Below is an article that first appeared in JUGGLE magazine.
Juggling and Magic
Jugglers and magicians can be thought of as two sides of the same coin. Armed with the Oxford English Dictionary, one can see the common ancestry of these art forms, and perhaps conjecture on how they diverged.
Several hundred years ago, the term juggling was frequently used to refer to what we, today, mean by magic. The word juggle comes from the Latin joculare, which meant to jest. The word joke is also derived from the same root jocus, to jest. Even today a jocular fellow is someone who is disposed to joking or jesting.
Historically, a joculare was an entertainer. We can speculate that, perhaps more specifically, a joculare was an entertainer who used her or his hands as an important part of the performance. This could have meant either juggling, as in tossing multiple objects around, as well as the manipulation of coins, cups and other magic paraphernalia. The language has evolved and become more specific. Today the word juggler refers to someone who uses his or her hands to manipulate objects in an overt fashion for everyone to see and appreciate. The magician's goal is to manipulate objects in a covert fashion so the action is not noticed.
The word manipulate is interesting. an older meaning is "to grip or clasp with the hands". One finds the Latin root word for hand, main buried within. Since hands seem to be such an important aspect of both magic and juggling it might be worthwhile to investigate the implications.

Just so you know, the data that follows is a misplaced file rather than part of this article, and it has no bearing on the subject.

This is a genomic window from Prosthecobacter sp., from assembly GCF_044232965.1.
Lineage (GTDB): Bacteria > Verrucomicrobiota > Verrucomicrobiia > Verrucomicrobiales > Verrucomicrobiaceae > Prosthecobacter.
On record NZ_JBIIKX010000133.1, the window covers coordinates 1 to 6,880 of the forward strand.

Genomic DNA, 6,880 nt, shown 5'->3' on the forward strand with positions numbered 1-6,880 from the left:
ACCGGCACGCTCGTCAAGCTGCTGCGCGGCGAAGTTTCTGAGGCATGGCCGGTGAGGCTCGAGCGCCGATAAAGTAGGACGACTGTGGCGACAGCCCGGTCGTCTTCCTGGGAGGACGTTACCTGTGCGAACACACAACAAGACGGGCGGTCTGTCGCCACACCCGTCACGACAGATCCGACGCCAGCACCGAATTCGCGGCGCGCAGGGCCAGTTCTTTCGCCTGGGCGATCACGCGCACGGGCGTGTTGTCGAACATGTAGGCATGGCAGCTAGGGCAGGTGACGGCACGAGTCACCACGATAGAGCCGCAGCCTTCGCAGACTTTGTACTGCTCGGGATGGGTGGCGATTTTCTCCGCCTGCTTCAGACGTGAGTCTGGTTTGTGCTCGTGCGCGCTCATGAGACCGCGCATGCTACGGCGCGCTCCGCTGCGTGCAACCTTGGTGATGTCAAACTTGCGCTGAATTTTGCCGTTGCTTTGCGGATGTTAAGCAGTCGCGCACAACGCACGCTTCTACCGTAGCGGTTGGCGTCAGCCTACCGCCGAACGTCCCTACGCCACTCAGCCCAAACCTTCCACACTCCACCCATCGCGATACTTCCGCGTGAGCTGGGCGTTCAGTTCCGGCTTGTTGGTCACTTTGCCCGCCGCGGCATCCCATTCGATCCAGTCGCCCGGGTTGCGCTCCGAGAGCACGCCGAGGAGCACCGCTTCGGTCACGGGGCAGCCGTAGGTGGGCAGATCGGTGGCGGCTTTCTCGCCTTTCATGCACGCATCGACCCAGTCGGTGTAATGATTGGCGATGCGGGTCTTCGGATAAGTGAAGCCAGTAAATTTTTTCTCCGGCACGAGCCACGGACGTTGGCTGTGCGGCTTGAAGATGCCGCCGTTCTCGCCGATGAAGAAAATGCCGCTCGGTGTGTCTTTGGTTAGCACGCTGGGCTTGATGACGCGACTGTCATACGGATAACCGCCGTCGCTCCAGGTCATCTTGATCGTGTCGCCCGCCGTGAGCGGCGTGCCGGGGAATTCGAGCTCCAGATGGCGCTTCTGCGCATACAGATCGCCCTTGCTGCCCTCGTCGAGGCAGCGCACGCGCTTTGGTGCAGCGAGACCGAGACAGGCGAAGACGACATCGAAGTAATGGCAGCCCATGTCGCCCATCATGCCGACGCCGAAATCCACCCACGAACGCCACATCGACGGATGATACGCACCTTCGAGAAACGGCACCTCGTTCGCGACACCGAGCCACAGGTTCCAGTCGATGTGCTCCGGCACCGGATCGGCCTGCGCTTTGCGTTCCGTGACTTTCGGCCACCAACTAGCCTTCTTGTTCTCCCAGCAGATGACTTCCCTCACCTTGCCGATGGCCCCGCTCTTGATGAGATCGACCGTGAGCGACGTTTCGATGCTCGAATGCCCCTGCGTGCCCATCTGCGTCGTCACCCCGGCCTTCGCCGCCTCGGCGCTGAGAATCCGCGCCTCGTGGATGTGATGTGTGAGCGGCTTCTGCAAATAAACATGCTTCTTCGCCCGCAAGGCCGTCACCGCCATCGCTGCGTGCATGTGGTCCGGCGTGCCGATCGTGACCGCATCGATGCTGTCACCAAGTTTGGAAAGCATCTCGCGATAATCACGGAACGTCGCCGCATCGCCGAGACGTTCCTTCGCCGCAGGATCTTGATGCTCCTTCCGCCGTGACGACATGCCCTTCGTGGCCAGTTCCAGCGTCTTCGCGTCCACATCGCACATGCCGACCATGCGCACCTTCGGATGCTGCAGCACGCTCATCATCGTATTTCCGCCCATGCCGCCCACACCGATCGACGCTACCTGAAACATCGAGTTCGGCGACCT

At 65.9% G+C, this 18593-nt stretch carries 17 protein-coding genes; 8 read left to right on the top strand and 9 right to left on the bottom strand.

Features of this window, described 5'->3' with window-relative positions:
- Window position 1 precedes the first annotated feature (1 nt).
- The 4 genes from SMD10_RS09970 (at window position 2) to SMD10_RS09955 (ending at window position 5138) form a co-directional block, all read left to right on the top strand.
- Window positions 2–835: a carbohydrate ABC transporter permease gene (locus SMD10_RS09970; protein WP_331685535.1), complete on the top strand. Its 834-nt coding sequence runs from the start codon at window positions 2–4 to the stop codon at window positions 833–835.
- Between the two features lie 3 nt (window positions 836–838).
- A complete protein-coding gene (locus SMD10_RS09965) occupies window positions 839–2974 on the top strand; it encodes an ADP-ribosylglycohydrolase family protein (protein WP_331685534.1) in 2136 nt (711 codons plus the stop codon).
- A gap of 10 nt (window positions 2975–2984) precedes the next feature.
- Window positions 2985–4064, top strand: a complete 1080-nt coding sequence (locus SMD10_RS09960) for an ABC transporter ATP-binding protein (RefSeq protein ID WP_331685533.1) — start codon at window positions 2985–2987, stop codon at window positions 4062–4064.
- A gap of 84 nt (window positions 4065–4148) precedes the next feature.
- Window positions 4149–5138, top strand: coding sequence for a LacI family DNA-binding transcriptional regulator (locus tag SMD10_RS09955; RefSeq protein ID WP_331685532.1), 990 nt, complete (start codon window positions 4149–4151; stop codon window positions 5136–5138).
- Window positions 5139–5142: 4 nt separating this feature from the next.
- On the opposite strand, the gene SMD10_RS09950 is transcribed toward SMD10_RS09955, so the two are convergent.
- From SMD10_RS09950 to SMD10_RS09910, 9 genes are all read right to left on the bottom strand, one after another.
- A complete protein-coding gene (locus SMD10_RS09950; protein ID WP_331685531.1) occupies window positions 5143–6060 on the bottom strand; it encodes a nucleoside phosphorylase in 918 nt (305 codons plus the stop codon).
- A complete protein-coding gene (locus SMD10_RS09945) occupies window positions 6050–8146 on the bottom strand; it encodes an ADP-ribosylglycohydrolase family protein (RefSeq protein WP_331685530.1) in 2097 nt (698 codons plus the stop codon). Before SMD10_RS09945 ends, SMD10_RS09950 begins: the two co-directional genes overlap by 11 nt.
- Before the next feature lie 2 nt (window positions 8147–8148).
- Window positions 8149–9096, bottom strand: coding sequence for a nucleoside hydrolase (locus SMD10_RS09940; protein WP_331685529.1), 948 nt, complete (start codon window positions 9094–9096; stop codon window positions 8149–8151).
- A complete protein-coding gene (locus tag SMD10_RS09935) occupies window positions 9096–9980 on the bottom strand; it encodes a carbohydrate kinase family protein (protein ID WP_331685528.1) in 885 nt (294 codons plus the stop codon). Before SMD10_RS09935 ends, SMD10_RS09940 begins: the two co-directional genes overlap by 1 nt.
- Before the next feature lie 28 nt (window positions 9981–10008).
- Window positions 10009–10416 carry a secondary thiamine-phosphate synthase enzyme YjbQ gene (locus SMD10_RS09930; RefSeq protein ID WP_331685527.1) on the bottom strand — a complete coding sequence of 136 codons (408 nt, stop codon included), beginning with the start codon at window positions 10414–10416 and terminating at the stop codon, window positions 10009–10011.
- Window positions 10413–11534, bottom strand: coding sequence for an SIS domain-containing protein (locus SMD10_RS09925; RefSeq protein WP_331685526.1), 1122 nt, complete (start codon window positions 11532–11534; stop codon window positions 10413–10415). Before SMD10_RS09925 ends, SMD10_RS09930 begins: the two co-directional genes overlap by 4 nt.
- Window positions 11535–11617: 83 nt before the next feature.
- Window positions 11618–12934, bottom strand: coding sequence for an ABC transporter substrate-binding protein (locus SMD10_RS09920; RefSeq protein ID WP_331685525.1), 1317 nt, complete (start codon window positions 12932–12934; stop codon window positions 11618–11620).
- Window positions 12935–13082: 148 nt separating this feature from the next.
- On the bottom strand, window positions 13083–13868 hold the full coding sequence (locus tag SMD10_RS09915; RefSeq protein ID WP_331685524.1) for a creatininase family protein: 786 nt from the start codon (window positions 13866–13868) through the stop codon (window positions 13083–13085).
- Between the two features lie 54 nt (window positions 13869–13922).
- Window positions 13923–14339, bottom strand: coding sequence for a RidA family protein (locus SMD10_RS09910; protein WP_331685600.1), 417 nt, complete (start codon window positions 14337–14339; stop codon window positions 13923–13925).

Hands do work. People use their hands to build things. A potter works bare handed to change a lump of clay into a bowl or, for beginners, an ashtray. A carpenter increases the strength of his or her hands with tools to build a house. A general expectation is that a tangible, physical thing is created or modified as the result of the work of the hands. Hands can also work to destroy something that already exists, so perhaps it may be more accurate to think of the hands as altering things.
Both jugglers and magicians, in a sense, shatter this common association of hands and creativity, although in completely different ways. The magician, barely moving her or his hands at all, can still make a dove, coin, or other object appear out of nothing. For the average person, to create anything is a laborious process. The magician's hands seem to be governed by a different reality. That is true magic.
Jugglers surprise people in a different way. A juggler's hands move frantically for all to see, but nothing is created. There were three balls at the start of the routine and there are three balls at the end of the routine. After all of this highly visible activity, nothing is changed. At some level this can be very unnerving to our expectations.
Please keep in mind that this is not a hard and fast rule and it is not limited to just jugglers. Musicians, for example, move their hands and create nothing tangible. However, there is the result of an audible sound, music, which did not exist before. All a juggler does is rearrange the stuff that already exists without creating or altering anything.